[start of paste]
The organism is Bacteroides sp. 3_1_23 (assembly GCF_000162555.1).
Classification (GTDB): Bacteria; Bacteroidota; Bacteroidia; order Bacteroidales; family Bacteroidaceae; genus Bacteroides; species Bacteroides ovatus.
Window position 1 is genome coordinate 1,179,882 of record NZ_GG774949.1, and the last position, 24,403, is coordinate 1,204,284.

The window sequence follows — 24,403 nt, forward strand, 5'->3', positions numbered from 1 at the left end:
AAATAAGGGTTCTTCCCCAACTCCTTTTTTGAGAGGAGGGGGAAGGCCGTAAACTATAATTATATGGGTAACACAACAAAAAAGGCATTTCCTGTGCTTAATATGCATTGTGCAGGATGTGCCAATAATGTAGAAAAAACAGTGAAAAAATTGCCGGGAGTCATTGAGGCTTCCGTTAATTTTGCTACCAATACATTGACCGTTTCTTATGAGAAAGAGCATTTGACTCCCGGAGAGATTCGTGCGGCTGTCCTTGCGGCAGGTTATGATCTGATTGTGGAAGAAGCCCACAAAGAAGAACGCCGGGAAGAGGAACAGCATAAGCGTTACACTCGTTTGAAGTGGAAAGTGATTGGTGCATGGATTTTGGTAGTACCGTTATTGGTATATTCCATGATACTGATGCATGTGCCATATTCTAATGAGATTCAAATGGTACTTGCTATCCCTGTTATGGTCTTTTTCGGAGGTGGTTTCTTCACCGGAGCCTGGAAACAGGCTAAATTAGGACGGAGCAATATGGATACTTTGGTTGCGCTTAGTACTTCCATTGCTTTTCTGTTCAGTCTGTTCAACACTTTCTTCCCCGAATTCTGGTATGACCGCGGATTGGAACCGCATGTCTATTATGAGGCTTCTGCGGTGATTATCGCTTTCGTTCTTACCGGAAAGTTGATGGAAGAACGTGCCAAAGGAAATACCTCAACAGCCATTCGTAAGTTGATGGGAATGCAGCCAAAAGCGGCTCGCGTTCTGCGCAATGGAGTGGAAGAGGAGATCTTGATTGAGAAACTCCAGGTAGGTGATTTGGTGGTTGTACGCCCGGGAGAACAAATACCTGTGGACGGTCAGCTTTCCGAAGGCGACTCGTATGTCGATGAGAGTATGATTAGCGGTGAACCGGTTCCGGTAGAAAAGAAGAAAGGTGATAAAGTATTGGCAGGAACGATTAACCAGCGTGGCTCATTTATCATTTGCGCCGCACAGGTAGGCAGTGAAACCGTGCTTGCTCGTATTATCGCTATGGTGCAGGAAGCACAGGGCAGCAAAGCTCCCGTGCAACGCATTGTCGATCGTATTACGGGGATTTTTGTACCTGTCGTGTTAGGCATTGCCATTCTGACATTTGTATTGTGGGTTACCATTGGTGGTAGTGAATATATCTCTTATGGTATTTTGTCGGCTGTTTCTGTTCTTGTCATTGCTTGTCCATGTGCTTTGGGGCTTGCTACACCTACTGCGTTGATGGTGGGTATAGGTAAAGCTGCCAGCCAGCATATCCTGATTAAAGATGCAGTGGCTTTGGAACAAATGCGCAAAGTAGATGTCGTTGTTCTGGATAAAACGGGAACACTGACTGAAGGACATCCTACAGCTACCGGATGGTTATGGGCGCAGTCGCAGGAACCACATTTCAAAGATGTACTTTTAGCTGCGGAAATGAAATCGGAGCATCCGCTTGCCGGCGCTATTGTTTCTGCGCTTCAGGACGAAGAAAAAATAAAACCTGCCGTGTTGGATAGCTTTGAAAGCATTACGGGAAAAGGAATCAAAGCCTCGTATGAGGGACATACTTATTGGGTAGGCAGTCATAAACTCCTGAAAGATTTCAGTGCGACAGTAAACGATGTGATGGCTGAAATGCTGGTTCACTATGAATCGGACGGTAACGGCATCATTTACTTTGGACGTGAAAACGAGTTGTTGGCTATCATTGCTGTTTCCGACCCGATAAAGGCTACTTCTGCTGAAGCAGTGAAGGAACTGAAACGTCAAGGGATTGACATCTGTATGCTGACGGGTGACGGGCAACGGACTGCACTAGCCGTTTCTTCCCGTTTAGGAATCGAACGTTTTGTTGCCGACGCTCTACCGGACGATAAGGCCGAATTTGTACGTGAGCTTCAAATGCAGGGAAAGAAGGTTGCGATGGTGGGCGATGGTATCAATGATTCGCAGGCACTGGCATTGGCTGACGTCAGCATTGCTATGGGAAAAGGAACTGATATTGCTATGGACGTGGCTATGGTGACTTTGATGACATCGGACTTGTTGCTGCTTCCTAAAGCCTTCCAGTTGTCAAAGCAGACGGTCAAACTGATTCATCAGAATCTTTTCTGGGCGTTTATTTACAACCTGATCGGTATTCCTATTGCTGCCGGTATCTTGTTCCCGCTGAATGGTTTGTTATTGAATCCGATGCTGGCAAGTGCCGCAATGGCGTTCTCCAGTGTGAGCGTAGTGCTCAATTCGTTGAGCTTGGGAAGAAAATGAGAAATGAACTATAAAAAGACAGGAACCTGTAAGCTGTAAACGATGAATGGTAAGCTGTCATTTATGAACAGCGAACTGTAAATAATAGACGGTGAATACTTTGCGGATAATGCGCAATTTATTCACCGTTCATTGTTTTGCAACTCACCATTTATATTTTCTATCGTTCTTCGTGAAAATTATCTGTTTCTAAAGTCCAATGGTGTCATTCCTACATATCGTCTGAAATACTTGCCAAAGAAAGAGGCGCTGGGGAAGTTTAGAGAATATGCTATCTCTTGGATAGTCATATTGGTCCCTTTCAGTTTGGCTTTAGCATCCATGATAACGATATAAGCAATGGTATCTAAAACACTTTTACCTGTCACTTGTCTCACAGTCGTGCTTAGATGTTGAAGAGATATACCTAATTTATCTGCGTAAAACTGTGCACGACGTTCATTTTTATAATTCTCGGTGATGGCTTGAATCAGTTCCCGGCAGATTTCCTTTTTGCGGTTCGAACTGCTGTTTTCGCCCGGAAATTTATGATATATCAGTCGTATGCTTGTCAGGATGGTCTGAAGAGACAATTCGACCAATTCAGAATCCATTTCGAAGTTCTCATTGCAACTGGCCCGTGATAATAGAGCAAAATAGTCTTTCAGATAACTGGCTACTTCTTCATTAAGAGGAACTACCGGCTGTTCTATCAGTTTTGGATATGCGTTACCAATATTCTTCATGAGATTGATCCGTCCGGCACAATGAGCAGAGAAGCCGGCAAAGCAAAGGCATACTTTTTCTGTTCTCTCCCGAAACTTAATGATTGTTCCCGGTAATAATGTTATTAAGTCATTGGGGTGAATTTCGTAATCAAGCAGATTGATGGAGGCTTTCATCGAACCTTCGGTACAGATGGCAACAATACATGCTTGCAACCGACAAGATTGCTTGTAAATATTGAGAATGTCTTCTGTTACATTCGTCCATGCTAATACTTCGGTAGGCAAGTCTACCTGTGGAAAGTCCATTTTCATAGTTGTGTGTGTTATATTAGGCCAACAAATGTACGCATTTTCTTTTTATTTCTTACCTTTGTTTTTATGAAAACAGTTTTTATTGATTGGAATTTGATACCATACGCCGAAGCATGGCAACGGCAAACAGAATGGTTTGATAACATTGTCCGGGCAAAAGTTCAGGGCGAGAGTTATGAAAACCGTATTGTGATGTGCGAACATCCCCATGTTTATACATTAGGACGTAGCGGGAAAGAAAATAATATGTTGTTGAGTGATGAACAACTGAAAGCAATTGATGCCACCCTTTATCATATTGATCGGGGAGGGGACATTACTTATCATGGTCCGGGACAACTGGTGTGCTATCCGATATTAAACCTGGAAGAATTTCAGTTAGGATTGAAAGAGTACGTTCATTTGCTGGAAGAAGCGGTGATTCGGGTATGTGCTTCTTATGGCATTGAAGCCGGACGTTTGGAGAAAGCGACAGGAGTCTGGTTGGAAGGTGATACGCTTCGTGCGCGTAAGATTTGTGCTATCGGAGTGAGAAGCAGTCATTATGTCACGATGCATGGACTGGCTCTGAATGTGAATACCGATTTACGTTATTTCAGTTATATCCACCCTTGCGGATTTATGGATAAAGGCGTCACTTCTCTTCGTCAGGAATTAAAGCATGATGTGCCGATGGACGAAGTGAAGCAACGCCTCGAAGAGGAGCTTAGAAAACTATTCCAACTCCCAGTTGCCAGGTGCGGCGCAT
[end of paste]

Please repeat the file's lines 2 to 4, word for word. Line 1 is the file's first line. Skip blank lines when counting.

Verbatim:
Classification (GTDB): Bacteria; Bacteroidota; Bacteroidia; order Bacteroidales; family Bacteroidaceae; genus Bacteroides; species Bacteroides ovatus.
Window position 1 is genome coordinate 1,179,882 of record NZ_GG774949.1, and the last position, 24,403, is coordinate 1,204,284.

The window sequence follows — 24,403 nt, forward strand, 5'->3', positions numbered from 1 at the left end: